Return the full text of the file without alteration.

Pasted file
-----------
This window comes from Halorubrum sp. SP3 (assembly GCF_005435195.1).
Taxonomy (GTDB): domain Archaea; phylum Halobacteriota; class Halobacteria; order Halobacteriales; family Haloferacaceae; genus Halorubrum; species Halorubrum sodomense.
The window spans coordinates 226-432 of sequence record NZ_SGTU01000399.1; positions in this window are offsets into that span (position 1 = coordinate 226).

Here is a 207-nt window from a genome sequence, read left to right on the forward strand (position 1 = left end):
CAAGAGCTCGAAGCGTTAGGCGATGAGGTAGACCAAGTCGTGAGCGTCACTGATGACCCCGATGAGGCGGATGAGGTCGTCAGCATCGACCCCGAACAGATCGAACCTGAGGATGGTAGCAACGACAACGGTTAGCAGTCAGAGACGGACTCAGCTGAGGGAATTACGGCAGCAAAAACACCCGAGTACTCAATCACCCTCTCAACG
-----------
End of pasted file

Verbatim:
This window comes from Halorubrum sp. SP3 (assembly GCF_005435195.1).
Taxonomy (GTDB): domain Archaea; phylum Halobacteriota; class Halobacteria; order Halobacteriales; family Haloferacaceae; genus Halorubrum; species Halorubrum sodomense.
The window spans coordinates 226-432 of sequence record NZ_SGTU01000399.1; positions in this window are offsets into that span (position 1 = coordinate 226).

Here is a 207-nt window from a genome sequence, read left to right on the forward strand (position 1 = left end):
CAAGAGCTCGAAGCGTTAGGCGATGAGGTAGACCAAGTCGTGAGCGTCACTGATGACCCCGATGAGGCGGATGAGGTCGTCAGCATCGACCCCGAACAGATCGAACCTGAGGATGGTAGCAACGACAACGGTTAGCAGTCAGAGACGGACTCAGCTGAGGGAATTACGGCAGCAAAAACACCCGAGTACTCAATCACCCTCTCAACG